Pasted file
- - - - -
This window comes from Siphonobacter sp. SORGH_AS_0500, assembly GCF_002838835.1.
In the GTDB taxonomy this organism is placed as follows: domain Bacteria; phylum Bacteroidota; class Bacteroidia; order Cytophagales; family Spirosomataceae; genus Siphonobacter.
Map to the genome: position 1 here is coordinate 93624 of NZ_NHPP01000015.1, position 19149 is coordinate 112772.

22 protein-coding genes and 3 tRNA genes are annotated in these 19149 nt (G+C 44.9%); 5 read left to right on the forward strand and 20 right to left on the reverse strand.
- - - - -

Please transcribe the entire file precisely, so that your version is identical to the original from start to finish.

This window comes from Siphonobacter sp. SORGH_AS_0500, assembly GCF_002838835.1.
In the GTDB taxonomy this organism is placed as follows: domain Bacteria; phylum Bacteroidota; class Bacteroidia; order Cytophagales; family Spirosomataceae; genus Siphonobacter.
Map to the genome: position 1 here is coordinate 93624 of NZ_NHPP01000015.1, position 19149 is coordinate 112772.

22 protein-coding genes and 3 tRNA genes are annotated in these 19149 nt (G+C 44.9%); 5 read left to right on the forward strand and 20 right to left on the reverse strand.